Asked to explain the Prime Minister's thinking on the 28 days debate, the Prime Minister's Official Spokesman (PMOS) replied that as John Reid had said at Cabinet last Thursday, the police had asked us to look again at the issue. This was because their experience in the latest case in August meant that they used up all 28 days available for questioning. What John Reid had suggested, and the Cabinet had agreed, was that we try and achieve a consensus between the police, the Government and the opposition on the best way forward. We had not said what we thought the outcome of this should be. The Government's view at the time of the legislation was that we needed more than 28 days, but Parliament had reached another decision. Since then however, the police had more experience in which to make a judgement, and others had also revisited their views on this.
Asked if the Prime Minister agreed with Baroness Scotland about axing the Corporate Manslaughter Bill, the PMOS replied that it would be better to wait for the House of Lords to reach a decision, and then respond.
Put to him that the Conservatives had written to Gus O'Donnell today to raise the issue of contractors who may become involved in bidding for the ID card contract, and did the Prime Minister feel that by doing this they were delaying the whole process by at least 2 years and possibly until after a General Election, the PMOS replied that he would not be getting into party political matters. All he would say was that the Prime Minister believed that every time the debate about ID cards moved, it moved to underscore the value of having proof of identity. Put to him that this was a Government matter, not a party political matter, the PMOS replied that it seemed that the reporter was asking him to take a view on who would win the next General Election, nothing could be more of a political matter than that!
Asked if there had been any updates in the inquiry since this morning, the PMOS replied that there had not, although he noted that the Crown Prosecution Service had put out a statement denying that they were responsible for any leakages on the matter.
Asked if the Prime Minister expected to be interviewed again by the police, the Prime Minister's Official Spokesman (PMOS) said that he had checked with people in Downing Street and within wider Government, and the answer was that there had been no contact at all about the possibility of a third interview, and people could draw their own conclusions from that.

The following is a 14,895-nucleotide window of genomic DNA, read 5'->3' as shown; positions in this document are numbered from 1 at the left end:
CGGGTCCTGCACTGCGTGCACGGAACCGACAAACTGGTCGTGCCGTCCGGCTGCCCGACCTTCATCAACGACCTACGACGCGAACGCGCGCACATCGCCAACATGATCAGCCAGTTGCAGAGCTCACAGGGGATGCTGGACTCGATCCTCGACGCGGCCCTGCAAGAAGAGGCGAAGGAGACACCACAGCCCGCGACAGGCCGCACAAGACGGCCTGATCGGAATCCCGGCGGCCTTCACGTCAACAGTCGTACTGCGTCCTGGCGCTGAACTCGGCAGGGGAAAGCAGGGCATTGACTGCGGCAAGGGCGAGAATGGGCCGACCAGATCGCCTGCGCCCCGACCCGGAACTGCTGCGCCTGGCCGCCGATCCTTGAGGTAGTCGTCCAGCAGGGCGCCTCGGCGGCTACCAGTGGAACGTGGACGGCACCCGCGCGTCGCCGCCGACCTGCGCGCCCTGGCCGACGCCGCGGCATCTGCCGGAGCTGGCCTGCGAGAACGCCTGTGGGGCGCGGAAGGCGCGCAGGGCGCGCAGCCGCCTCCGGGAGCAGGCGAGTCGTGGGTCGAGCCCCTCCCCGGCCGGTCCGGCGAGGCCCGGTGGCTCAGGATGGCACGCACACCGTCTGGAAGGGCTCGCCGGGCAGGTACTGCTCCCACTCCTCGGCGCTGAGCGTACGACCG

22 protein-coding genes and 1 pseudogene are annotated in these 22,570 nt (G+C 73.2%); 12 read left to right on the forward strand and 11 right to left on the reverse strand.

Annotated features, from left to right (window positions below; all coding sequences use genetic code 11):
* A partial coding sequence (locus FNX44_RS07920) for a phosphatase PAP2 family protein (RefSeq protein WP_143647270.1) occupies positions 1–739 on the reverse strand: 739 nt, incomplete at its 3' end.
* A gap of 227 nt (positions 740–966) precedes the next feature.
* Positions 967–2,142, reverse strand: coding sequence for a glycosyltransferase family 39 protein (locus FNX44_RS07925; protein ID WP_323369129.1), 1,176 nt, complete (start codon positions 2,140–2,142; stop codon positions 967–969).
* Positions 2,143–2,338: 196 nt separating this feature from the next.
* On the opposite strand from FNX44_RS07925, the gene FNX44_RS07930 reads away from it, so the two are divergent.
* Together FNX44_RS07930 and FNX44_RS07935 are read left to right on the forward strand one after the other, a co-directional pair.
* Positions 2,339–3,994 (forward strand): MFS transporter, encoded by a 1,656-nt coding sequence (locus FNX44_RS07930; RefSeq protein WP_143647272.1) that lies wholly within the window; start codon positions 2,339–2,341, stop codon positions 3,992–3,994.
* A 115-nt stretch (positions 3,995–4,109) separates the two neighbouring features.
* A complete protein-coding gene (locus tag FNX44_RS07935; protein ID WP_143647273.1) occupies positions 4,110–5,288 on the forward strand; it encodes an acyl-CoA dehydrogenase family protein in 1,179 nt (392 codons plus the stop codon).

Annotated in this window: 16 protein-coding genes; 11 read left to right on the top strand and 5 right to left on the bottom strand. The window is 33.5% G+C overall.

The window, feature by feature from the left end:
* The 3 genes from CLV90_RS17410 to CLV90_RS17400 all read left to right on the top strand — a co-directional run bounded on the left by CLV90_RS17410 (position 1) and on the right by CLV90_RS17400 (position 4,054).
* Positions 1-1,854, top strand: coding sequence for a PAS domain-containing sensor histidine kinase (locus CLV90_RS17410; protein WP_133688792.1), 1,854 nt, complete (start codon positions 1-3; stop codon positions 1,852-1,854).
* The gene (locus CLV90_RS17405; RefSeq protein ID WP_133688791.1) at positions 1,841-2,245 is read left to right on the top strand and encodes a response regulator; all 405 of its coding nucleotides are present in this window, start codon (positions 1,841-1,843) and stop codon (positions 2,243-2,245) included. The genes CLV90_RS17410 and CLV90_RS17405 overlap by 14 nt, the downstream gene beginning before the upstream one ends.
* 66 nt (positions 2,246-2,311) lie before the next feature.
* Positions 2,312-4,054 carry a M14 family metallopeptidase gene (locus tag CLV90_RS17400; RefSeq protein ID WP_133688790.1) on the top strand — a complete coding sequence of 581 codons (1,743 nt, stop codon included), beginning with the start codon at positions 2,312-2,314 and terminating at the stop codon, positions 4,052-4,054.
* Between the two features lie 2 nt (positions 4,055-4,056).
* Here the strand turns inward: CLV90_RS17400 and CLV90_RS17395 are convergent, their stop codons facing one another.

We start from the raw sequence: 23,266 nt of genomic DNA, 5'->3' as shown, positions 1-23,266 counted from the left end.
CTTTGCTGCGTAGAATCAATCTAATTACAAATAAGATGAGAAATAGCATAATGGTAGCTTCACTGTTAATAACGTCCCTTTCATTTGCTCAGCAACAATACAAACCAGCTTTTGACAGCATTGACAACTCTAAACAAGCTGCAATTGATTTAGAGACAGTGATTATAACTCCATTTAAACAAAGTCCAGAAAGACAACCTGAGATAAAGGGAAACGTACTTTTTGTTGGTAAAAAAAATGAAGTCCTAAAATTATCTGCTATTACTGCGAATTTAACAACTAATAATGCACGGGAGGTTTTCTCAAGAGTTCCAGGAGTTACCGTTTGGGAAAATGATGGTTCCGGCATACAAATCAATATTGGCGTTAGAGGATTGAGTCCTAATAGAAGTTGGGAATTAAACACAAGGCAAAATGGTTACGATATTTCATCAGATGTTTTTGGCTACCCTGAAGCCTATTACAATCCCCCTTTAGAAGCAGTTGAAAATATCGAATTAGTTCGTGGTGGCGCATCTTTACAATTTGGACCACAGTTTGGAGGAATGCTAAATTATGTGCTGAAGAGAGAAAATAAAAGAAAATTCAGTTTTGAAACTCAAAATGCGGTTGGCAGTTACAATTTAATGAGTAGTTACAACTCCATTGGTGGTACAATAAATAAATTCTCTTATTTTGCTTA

Middle East visits
Asked to clarify if Mrs. Beckett was going to the Middle East with Chancellor Merkel, the PMOS said: no. The Foreign Secretary would see Prime Minister Olmert and the Israeli Foreign Minister, as well as President Abbas.
Asked if COBRA was meeting this morning to discuss the avian flu outbreak, and was there any further information, the PMOS replied that in terms of COBRA, it was better for the department concerned to comment. DEFRA had taken the lead and they had put in place a protection zone of 3 kilometres radius, a surveillance zone of 10 kilometres, and a wider restricted zone. The PMOS said that David Miliband would give an update in Parliament at 1530 this afternoon.
House of Lords reform
Asked if the Prime Minister had a fixed view on the composition of the House of Lords, the PMOS replied that the Prime Minister would wait for the White Paper to be published. We would then prepare for the free vote in Parliament, and the Prime Minister, as in the past on other such issues, would not express an opinion in advance of that, because he would not want to be seen to direct a free vote.
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